Will my liver transplant be successful?

Written by: Dr Deepak Joshi
Published: | Updated: 07/05/2019
Edited by: Nicholas Howley

Every year, there are around 800 liver transplants in the UK. If you’re a patient on a waiting list, it’s natural to worry how long you’ll have to wait, and whether the operation will be successful. We spoke to leading consultant hepatologist Dr Deepak Joshi about the procedure and what patients can expect from it.

At what point is a liver transplant required for treating liver disease?

A liver transplant might be needed if you have severe liver disease.

The symptoms of liver disease include:

  • lethargy
  • swelling of abdomen with fluid (ascites)
  • yellowness of the eyes (jaundice).

A liver transplant may be also considered in cases of primary liver cancer. A liver transplant is usually required when no other treatments are likely to work or have failed already.

What happens if my doctors think I need a liver transplant?

All patients that are being considered for a liver transplant need to undergo a liver transplant assessment. This involves assessing the individual’s heart, lungs and kidneys for concurrent diseases. A psychological and social assessment as well as nutritional assessment is also conducted.

During the assessment, the individual is reviewed by a transplant surgeon, anaesthetist, transplant co-ordinator (specialist nurse) and hepatologist. Candidacy and suitability is then discussed in a meeting with multiple members of the team.

What is the average waiting time for a liver transplant?

Patients are listed for liver transplantation according to their blood group and therefore, the waiting time is highly variable. In March 2018, however, the UK changed over to a new donor allocation system – and this has dramatically reduced the waiting list.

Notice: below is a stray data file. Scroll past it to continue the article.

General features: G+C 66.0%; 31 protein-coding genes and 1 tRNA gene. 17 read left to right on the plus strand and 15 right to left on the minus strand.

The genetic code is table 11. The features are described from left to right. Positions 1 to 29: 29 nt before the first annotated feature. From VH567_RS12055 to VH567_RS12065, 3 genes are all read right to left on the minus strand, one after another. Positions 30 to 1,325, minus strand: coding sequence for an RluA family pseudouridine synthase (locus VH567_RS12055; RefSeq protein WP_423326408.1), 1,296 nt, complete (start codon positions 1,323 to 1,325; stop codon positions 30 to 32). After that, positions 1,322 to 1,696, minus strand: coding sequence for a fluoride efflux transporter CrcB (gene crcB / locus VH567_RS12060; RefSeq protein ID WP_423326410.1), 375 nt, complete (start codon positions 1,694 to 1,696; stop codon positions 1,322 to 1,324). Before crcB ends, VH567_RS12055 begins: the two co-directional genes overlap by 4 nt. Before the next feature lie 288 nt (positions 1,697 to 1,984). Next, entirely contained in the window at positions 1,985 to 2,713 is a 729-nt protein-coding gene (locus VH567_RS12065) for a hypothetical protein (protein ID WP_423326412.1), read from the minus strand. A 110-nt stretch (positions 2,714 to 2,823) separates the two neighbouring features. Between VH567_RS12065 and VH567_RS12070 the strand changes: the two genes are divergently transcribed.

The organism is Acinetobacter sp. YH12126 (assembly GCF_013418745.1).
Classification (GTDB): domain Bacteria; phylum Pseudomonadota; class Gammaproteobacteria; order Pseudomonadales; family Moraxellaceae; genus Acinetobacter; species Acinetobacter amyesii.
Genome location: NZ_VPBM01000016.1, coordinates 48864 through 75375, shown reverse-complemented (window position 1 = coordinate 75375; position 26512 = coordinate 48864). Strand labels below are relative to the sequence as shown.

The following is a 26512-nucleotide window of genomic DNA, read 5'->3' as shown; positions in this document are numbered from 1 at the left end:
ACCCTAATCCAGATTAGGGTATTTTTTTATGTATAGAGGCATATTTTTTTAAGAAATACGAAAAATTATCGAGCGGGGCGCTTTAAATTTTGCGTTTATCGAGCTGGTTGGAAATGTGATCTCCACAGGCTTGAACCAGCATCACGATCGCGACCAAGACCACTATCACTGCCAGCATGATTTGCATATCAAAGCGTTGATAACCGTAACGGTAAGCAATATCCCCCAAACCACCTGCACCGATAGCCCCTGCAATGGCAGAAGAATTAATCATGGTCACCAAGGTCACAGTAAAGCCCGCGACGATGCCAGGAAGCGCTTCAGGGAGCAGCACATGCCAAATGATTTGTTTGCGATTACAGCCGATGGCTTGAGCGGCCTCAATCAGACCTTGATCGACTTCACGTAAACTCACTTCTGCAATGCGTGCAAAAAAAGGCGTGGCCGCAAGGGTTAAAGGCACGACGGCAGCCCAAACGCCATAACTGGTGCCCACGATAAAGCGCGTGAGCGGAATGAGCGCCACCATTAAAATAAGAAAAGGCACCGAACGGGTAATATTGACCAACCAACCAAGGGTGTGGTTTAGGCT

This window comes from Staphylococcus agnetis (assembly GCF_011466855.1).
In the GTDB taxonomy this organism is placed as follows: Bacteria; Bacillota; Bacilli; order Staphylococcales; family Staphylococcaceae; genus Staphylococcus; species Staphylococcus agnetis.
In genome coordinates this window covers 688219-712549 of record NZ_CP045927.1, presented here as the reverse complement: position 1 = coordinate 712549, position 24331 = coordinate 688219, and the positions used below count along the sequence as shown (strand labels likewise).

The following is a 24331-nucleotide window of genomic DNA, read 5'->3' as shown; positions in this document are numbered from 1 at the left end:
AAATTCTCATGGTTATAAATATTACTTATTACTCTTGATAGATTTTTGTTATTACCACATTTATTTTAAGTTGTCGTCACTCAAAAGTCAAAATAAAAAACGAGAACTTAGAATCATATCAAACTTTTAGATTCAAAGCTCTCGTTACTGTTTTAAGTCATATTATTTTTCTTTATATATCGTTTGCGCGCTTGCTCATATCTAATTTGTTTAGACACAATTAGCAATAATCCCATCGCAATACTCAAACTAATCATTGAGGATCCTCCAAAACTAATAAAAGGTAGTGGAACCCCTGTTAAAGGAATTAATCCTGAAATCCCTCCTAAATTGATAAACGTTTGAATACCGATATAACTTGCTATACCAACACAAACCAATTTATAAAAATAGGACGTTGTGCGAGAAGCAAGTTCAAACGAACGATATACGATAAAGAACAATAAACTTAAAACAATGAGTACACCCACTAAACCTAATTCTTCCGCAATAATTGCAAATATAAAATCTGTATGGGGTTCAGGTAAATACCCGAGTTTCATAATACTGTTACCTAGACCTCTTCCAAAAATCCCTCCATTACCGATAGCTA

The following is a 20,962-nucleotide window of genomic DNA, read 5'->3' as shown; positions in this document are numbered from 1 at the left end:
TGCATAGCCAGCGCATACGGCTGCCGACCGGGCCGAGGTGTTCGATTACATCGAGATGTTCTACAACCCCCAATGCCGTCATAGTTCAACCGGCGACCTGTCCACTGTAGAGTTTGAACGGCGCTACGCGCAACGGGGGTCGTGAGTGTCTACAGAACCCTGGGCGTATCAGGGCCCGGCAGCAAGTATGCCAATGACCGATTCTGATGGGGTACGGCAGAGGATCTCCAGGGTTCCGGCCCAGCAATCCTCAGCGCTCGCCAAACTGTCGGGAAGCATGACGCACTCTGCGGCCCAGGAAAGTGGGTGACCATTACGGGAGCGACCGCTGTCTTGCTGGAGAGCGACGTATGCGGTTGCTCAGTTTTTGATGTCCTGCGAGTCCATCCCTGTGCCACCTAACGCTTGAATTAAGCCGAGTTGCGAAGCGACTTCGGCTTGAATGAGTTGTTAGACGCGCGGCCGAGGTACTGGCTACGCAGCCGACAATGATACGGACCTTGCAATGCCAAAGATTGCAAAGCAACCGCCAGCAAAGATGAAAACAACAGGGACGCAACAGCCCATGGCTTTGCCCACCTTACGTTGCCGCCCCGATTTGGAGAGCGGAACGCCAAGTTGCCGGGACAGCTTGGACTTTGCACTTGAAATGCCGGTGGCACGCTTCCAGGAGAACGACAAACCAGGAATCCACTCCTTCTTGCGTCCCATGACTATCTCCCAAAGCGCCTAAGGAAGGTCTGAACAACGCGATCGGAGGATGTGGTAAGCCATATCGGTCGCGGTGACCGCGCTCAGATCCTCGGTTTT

What is the success rate for liver transplants, and what happens if a transplant is not successful?

Liver transplantation is highly successful. Our aim is to enable the recipient to return to their normal family and working life. One year survival is greater than 95% and 5 year survival is greater than 80%.

In certain cases where the transplant has been unsuccessful, re-transplantation has to be considered, but this is not common.

What is living with a liver transplant like?

If you have severe liver disease or liver cancer a liver transplant will undoubtedly improve your quality of life. To maintain this quality of life, however, it is important that you adhere to your medication. After a liver transplant, you will need to take life-long immunosuppression (tablets that prevent rejection of the new liver). Finally, liver transplant recipients should not smoke or drink alcohol.

By Dr Deepak Joshi
Hepatology (liver specialist)

Dr Deepak Joshi is a leading consultant hepatologist practising at private clinics in London. Dr Joshi specialises in liver disease, liver transplant, pancreatic diseases, bile duct diseases, and cirrhosis amongst others. At present, Dr Joshi is practising at the Guthrie Clinic, a part of King's College Hospital, the Institute of Liver Studies, and the London Liver Centre.

After qualifying in medicine from King's College in 2001, he went on to train in hepatology at the Institute of Liver Studies for five years, where he carried out a PhD researching into predictors of fibrosis in patients following a liver transplant. He further honed his skills in adult and paediatric endoscopy and ERCP whilst training at the reputable University College London Hospitals.

An active researcher in the hepatology field, he has published extensively in peer-reviewed papers, contributed to book chapters, and co-authored "Hepatology at a Glance". His main clinical interests include biliary disease, as well as treatment and management of all kinds of conditions to do with the liver or pancreas.

Dr Joshi educates future hepatologists as a clinical lecturer at King's College London outside of his practising and research hours. In addition, he sits on the expert panel of the PSC Support, a leading charity for primary sclerosing cholangitis. Additionally, he is a Liver Committee member for the British Society of Gastroenterology, which he has been a participant of since 2016.

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